The oft-quoted adage “We plan; God laughs” comes to mind when contemplating mission. What once were effective techniques for ministries—building relationships, planning mission goals, and conducting mission—will not continue forever without tweaking them. Over the years we have needed to constantly re-evaluate our direction in Salvadoran ministries.
This is becoming particularly true as my partner and I age and develop physical limitations. (Notice I did NOT say “age out.”) Days are now consumed with doctors’ and PT appointments. Besides, who can plan ahead like we once did? Regretfully we realize we can no longer make the annual pilgrimages to El Salvador to personally select scholarship students, to visit our pastors and churches, to take local delegations of young people and other interested persons to experience the reality in which Salvadorans live, to conduct in-person interviews for our website, to join others who partner in Salvadoran ministries, to visit our Salvadoran friends and their families, and to visit our past projects (well-drilling, sanitation, solar cells). That is a hard pill to swallow.
Will we simply give up? Never! The pandemic added one more layer to muddy the mission waters, but it also forced the world to re-think how to function and communicate. What do you do when you cannot physically be in the country? Fortunately, prior to the pandemic we had made the decision to select an in-country scholarship coordinator. That has turned out to be fortuitous for our students as well as our programming. It provides consistency in programming, familiarity to students, and trust and accountability for all concerned. We love being part of the scholarship students’ WhatsApp groups to find out what they are doing and often chime in to support them. We have also been trying to conduct a few Skype and WhatsApp interviews, even three-party/three country ones which have been new and exciting adventures.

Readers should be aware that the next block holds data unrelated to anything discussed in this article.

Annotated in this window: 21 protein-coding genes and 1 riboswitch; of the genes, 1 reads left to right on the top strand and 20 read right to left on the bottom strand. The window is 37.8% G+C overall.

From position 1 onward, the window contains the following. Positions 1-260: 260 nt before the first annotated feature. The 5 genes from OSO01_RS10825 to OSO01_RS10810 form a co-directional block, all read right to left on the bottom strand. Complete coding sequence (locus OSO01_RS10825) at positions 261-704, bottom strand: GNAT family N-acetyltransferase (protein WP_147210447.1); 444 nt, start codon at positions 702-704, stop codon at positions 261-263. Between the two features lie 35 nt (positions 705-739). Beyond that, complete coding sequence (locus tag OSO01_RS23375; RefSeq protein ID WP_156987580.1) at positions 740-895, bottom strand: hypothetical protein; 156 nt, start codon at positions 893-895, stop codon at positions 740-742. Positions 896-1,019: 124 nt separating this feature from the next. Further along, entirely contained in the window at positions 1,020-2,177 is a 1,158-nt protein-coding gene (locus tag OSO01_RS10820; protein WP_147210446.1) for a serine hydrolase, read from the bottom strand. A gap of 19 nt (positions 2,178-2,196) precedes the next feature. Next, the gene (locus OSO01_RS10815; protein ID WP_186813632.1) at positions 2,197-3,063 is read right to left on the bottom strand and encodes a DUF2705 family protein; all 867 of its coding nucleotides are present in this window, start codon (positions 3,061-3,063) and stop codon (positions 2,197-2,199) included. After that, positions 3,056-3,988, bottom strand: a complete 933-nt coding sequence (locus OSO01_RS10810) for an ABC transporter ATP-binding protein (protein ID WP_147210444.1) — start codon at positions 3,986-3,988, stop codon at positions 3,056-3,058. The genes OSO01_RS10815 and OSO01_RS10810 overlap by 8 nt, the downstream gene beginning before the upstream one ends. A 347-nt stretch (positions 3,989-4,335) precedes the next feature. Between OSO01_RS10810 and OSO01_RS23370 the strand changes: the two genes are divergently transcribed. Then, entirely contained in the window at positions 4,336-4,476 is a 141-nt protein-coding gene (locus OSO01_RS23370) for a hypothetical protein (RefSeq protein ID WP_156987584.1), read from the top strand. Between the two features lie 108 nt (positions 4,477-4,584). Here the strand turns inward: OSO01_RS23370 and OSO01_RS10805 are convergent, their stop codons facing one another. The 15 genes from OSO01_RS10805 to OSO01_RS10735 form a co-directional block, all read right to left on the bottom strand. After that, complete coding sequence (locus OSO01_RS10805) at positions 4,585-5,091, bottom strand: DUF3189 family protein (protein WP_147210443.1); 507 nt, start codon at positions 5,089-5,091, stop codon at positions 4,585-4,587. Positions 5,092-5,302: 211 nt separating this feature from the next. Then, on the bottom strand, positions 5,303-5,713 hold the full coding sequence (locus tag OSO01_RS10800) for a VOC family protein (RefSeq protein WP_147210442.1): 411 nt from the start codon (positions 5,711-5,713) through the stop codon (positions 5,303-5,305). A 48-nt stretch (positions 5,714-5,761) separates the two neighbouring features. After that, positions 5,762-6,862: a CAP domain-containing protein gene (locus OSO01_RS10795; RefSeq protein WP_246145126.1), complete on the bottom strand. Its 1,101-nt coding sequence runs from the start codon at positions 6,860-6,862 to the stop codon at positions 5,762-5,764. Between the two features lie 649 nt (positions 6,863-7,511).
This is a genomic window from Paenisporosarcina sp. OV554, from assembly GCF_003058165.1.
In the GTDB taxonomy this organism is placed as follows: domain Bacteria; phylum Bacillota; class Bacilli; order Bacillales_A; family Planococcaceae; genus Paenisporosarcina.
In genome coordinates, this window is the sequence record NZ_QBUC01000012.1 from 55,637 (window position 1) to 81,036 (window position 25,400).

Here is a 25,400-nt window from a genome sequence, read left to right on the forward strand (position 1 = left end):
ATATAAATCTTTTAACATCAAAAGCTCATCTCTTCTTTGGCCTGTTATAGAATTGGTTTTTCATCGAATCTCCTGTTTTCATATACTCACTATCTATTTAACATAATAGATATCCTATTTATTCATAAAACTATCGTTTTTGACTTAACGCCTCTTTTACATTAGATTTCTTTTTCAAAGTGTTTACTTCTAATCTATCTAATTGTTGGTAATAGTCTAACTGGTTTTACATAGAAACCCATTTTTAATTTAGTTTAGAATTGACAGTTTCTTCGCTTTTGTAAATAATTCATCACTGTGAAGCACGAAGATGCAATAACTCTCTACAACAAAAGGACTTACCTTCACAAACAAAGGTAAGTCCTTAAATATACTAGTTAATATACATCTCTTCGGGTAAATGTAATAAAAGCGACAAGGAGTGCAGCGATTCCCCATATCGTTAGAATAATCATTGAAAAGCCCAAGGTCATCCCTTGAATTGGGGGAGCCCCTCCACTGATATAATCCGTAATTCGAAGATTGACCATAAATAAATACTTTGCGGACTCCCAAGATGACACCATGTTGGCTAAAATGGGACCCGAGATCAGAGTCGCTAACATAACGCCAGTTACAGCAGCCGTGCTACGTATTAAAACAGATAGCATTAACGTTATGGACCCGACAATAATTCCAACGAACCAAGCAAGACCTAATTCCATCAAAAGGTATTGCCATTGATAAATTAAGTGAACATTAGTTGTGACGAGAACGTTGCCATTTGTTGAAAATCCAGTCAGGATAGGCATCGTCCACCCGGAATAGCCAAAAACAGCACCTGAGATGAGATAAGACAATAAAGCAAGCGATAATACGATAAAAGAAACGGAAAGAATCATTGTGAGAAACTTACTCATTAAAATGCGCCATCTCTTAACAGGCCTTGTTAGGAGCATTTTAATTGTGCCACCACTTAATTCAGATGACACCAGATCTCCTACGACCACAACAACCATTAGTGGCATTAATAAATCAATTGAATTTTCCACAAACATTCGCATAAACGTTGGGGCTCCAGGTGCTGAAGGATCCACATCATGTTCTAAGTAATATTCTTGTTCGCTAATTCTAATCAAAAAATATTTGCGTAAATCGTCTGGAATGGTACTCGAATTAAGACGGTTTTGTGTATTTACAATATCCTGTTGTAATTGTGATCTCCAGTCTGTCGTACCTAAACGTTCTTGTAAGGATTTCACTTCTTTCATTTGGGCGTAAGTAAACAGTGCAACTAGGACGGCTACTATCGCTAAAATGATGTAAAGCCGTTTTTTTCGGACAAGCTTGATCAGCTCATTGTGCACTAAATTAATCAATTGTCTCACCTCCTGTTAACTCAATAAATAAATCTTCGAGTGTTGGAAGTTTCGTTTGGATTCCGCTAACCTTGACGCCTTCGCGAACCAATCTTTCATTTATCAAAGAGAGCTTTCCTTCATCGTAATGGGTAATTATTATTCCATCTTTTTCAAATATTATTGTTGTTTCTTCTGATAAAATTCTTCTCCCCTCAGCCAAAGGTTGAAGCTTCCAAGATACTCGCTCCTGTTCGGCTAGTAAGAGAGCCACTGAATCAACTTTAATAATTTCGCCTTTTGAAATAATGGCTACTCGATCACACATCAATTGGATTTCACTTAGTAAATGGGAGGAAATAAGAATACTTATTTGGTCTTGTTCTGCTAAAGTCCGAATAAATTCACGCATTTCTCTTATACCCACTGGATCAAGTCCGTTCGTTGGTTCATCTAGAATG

Another new change happened in 2022. My partner and I have been wanting to somehow address the local Hispanic community for some time but were at a loss as to how to do so. We see them in our area—often working the shadows—in the kitchens of our diners, in the local fruit orchards, in the landscaping groups, and simply walking along the roads.
Do they have opportunities to nourish their faith?
A small church literally down the road from my home went up for sale. Early in the fall I spotted a lengthy article in the local newspaper. A group purchased the church to begin the only Spanish-speaking ministry in our area to serve as a Spanish-speaking church. It gave the date of its first service.
Light bulbs went on. Perhaps we can partner with a local Hispanic church as a way of extending our outreach on a local level. It was just a thought. I talked to my partner, “How would you like to visit . . .?” We arrived early to introduce ourselves to the pastor and spent the next two hours enjoying the music punctuated with lots of blowing of a ram’s horn. THEN they began reading the scriptures. With everything in Spanish and no sermon in sight, we left and decided to re-schedule an individual meeting (in English) with the church’s pastor after a couple of months to get a better feel for its ministry.
In mid-January in her office, we met the pastor who was soon joined by her supervisor. We gave a copy of one of our booklets of stories explaining our work in El Salvador and asked if this church has Salvadoran members in its midst. The pastor is from Puerto Rico, and her members are from several Central American countries, including El Salvador, as well as from Caribbean islands and Venezuela. Currently they are coming from a 30-minute drive to worship here. From the time we worshipped until now, the flock has grown considerably.